Wit's End: An Adaptation of Lope De Vega's "La dama boba" | National Humanities Center

Work of the Fellows: Monographs

Wit’s End: An Adaptation of Lope De Vega’s “La dama boba”

By Edward H. Friedman (NHC Fellow, 1998–99)

Spanish Literature; La Dama Boba; Lope de Vega

New York: Peter Lang, 2000

From the publisher’s description:

Wit’s End is a loose adaptation of La dama boba (The Lady Simpleton), a comedy by the Spanish playwright Lope de Vega. A contemporary of Shakespeare, Lope developed a dramatic model that became the reigning formula in Spain during the period now known as the Golden Age. Wit’s End, like La dama boba, features two sisters – one mentally challenged and the other exceedingly bright – and two less-than-constant suitors. Love and ingenuity combine to produce a happy ending, engineered by the newly enlightened simpleton. Building on the ironies of gender politics, Wit’s End presents the metamorphosis of the «slow» sister while allowing the intellectual sister to maintain her lofty aspirations. The volume contains the text of Wit’s End, together with an introduction that focuses on the background, criticism, and adaptations of La dama boba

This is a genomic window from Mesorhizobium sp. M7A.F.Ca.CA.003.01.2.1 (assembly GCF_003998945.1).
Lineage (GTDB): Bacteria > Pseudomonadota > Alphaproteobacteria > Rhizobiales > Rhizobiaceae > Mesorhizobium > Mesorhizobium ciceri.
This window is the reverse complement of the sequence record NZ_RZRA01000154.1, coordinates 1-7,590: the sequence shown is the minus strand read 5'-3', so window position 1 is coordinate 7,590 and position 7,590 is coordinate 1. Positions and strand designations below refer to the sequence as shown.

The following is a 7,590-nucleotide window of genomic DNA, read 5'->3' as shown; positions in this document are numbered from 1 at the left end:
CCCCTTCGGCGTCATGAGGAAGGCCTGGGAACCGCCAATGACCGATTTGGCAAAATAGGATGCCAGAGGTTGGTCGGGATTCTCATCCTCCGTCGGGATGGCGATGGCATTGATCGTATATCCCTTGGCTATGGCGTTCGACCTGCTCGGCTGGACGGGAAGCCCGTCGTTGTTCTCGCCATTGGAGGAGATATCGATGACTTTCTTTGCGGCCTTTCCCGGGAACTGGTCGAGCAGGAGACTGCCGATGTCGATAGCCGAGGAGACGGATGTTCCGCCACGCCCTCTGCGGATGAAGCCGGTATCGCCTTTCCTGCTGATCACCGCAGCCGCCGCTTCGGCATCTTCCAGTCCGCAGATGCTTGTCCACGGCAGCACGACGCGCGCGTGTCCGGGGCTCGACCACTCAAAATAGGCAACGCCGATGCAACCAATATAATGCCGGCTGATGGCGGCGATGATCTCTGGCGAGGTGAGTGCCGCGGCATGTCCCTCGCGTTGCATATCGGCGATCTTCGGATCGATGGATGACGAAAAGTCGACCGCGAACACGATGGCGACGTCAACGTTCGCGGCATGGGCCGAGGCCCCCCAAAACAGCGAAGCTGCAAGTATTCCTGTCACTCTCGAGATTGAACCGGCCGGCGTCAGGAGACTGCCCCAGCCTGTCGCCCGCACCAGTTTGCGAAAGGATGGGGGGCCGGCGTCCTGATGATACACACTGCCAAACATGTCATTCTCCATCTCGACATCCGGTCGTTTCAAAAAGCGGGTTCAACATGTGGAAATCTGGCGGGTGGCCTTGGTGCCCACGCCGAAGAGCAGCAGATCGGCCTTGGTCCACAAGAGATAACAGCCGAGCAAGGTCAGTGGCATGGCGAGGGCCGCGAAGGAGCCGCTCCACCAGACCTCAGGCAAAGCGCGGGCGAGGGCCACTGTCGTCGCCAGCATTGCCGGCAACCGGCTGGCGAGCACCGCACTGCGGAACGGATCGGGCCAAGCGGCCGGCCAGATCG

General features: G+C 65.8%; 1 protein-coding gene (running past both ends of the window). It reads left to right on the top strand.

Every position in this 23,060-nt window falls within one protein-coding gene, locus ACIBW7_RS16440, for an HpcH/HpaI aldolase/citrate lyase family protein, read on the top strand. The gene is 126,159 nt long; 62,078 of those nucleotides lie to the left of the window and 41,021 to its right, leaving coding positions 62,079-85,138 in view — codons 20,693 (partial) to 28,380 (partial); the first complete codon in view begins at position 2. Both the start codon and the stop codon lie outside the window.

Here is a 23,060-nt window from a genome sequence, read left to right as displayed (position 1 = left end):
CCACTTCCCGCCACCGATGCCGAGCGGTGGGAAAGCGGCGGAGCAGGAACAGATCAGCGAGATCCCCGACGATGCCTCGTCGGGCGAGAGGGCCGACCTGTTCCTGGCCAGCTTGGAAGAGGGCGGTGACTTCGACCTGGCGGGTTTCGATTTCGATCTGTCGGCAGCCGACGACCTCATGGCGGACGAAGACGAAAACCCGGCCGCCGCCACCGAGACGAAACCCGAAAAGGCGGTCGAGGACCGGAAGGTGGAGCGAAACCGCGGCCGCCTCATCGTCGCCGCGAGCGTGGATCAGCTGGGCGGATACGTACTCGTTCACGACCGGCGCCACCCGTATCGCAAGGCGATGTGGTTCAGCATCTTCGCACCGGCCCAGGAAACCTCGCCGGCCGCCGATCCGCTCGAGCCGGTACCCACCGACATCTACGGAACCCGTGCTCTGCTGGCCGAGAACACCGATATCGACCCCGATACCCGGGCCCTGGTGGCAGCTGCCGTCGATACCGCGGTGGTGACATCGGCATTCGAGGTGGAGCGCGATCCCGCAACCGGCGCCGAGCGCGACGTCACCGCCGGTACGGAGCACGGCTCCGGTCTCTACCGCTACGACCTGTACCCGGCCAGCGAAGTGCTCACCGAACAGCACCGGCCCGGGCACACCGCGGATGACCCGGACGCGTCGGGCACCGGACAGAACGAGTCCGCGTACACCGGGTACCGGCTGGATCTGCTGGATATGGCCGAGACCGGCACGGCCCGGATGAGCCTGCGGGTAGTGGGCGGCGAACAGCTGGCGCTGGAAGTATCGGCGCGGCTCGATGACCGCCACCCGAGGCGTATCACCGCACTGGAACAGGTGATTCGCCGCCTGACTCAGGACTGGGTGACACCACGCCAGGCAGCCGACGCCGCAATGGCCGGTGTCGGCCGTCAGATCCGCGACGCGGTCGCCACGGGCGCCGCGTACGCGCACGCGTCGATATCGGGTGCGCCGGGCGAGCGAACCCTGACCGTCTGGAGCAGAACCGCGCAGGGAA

Literature / Fiction and Poetry / Literary Criticism / Spanish Literature / La Dama Boba / Lope de Vega /

Friedman, Edward H. (NHC Fellow, 1998–99). Wit's End: An Adaptation of Lope De Vega's "La dama boba". Ibérica. New York: Peter Lang, 2000.